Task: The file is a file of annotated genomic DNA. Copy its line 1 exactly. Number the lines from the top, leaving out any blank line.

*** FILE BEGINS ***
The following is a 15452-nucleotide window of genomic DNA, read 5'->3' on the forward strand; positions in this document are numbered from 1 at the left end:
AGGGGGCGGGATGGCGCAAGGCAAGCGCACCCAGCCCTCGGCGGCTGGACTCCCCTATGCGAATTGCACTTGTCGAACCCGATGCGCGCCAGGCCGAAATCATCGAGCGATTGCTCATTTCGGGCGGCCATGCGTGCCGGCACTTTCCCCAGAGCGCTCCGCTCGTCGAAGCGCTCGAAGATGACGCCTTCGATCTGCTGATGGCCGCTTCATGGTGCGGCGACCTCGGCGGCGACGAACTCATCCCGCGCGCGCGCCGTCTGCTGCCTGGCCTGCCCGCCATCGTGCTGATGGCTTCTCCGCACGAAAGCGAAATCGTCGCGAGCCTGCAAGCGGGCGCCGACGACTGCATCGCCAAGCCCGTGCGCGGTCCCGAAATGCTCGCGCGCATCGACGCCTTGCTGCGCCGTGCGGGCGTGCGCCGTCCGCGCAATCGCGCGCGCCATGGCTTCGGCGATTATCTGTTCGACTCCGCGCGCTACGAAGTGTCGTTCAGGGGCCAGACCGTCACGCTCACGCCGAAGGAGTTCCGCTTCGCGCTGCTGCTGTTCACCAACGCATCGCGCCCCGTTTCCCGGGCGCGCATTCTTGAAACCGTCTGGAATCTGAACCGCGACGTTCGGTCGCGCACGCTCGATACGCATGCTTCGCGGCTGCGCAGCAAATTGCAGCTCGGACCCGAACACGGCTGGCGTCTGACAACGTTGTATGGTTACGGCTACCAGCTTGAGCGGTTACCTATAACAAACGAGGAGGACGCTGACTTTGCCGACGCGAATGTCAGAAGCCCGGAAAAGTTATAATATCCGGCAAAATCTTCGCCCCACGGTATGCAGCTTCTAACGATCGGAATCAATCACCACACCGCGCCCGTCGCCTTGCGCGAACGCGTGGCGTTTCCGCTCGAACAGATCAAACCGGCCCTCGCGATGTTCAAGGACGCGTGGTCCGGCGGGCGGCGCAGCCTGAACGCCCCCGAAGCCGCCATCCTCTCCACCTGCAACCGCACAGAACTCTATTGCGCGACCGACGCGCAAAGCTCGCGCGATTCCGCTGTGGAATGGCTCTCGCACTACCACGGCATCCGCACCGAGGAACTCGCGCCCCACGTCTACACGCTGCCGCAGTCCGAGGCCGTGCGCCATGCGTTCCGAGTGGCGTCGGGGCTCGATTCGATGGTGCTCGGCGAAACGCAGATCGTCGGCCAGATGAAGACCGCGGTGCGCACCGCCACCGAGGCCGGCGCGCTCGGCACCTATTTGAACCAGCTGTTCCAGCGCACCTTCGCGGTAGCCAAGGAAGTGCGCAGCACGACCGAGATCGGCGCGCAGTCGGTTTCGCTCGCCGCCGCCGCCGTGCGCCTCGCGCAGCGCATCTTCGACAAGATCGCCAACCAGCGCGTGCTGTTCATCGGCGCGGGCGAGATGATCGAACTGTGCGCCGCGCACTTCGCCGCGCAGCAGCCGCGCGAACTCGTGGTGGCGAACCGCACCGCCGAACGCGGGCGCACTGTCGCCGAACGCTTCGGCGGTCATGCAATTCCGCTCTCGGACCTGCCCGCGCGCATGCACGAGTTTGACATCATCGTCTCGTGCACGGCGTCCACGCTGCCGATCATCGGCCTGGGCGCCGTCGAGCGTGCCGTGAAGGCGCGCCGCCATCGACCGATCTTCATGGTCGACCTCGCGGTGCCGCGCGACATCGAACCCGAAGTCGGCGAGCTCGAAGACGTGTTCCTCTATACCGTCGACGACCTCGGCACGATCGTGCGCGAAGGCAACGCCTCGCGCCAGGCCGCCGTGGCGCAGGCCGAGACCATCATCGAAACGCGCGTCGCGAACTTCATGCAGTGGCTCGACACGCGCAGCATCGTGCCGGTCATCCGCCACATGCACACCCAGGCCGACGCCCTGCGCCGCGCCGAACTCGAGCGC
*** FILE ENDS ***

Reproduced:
The following is a 15452-nucleotide window of genomic DNA, read 5'->3' on the forward strand; positions in this document are numbered from 1 at the left end: